Friday, May 29, 2009

Chewy Chocolate-White Chocolate Chunk Cookies

Apparently being in Bloomington got me on a baking kick, because one of the first things I did when I got home was bake some cookies. Joe had a rough time at work and stuff while I was gone, so these were like an I'm back! present for him as well as clearing out a few things in the pantry. I also wanted to use my pretty pink new cookie scoop.

For some reason, chocolate-white chocolate chip cookies remind of the box lunches from Jason's Deli that we would get for church meetings. While I like regular chocolate chip cookies, I always wanted to trade for a chocolate-white chocolate chip or a white chocolate-macadamia cookie. So this kind of cookie reminds me of delis and turkey sandwiches and church.

I particularly like the strong chocolate flavor set off by the sweetness of the white chocolate. The dense chocolatiness makes the cookies feel like such an indulgence, even though they aren't any moreso than any other cookie.

Chewy Chocolate-White Chocolate Chunk Cookies
source: Confections of a Foodie Bride via Dinner and Dessert


1 1/4 cups flour
1 tsp baking powder
1/2 tsp salt
2/3 cup dutch-process cocoa*
1/2 cup butter, cubed and room temp
1/2 cup white sugar
1/2 cup dark brown sugar
1 1/2 tsp vanilla
1/3 cup milk
1 1/2 cups chopped white chocolate (I used white chocolate chips.)

*Don’t substitute with natural cocoa. The Oreo-like flavor comes from the richer dutch-processed cocoa.


Preheat oven to 325 and place oven racks in the upper and lower middle position.

Whisk together flour, salt, baking powder and cocoa, and set aside. Beat the butter on medium-high until light and add sugars, creaming well. Add the vanilla and beat until smooth. Add the flour mixture in 2 batches, alternately with the milk in one batch, mixing well. Chill dough for 15 minutes.

Scoop the dough onto a parchment- or silpat-lined cookie sheet (however you bake your cookies) and bake (see note below). Let the cookies cool completely on the cookie sheet and store in an air-tight container.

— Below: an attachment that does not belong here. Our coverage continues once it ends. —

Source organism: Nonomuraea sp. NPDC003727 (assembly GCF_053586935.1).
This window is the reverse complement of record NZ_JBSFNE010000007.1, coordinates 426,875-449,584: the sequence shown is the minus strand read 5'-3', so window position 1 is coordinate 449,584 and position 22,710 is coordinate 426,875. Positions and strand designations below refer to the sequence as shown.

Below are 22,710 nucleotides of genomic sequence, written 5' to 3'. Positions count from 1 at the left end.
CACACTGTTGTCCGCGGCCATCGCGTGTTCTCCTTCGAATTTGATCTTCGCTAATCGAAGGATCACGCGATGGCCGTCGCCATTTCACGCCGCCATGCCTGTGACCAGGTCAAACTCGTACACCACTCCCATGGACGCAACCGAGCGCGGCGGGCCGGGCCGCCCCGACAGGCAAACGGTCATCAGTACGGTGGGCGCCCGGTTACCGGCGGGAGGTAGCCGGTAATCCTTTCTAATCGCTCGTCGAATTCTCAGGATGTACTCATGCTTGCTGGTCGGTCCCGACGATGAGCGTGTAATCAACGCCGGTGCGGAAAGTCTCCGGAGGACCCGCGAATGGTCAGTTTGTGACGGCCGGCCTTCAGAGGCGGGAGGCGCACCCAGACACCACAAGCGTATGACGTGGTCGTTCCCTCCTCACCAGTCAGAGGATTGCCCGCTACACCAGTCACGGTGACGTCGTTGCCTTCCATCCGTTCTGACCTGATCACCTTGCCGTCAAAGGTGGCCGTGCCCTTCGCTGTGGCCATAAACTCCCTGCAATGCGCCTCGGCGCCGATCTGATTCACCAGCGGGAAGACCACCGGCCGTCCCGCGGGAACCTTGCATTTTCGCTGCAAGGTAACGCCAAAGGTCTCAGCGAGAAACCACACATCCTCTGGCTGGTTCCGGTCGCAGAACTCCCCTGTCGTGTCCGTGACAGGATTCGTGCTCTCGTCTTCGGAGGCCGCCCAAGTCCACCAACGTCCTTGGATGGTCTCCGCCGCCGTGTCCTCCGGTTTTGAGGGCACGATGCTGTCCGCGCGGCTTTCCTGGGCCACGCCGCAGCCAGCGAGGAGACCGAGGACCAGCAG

Here’s a tip from Shawnda:

Let’s talk about the size of of this cookie. I use a No 12 scoop to drop a well rounded scoop of chilled cookie dough (a little less than 1/2 cup of cookie dough) onto parchment-lined baking sheets and bake for 24 minutes. I get 8 or 9 cookies with a diameter of 6 inches using the No 12 scoop. Perfect if you’re going for the “real bakery” look, perhaps less-than-perfect if it’s just you and 8 of your new chocolatey friends over a weekend. If you scoop a more normal sized cookie, I’d estimate 12-16 minutes in the oven.

I used a normal cookie scoop, which yielded about 2 1/2 dozen cookies (counting the few I dropped on the floor). 16 minutes was about how long it took the cookies to bake.

Thursday, May 28, 2009

Peanut Butter Cookies

When confronted by a request to bring something to a Memorial Day picnic-turned-cookout-turned party, Abby almost immediately suggested Smitten Kitchen's Peanut Butter Cookies. She had made them before and she and her friends referred to them as "crack" cookies because of their addictive properties. Peanut butter cookies aren't usually my absolute favorite but I definitely wanted to try them. So we headed off to Kroger for the third time in the three days that I had been there to obtain chunky peanut butter.

Abby was a total pro at forming the cookies and rolling them in sugar, though we skipped the criss-cross step. And they were just as addictive as promised. I loved the textural contrast of the chocolate and peanut butter chips with the smooth, buttery dough. We ate the ones that came out slightly burned on the bottom, and they all vanished by the end of a heated game of Taboo.

Peanut Butter Cookies
source: Smitten Kitchen


1 1/4 cups all-purpose flour
3/4 teaspoon baking soda
1/2 teaspoon baking powder
1/4 teaspoon salt
1/2 cup unsalted butter, softened
1 cup peanut butter at room temperature
3/4 cup sugar
1/2 cup firmly packed light brown sugar
1 large egg, at room temperature
1 tablespoon milk
1 teaspoon vanilla extract
1/2 cup peanut butter chips
1/2 cup chocolate chips

For sprinkling: 1 tablespoon sugar, regular or superfine


Preheat oven to 350 degrees.

In a large bowl, combine the flour, the baking soda, the baking powder, and the salt. Set aside.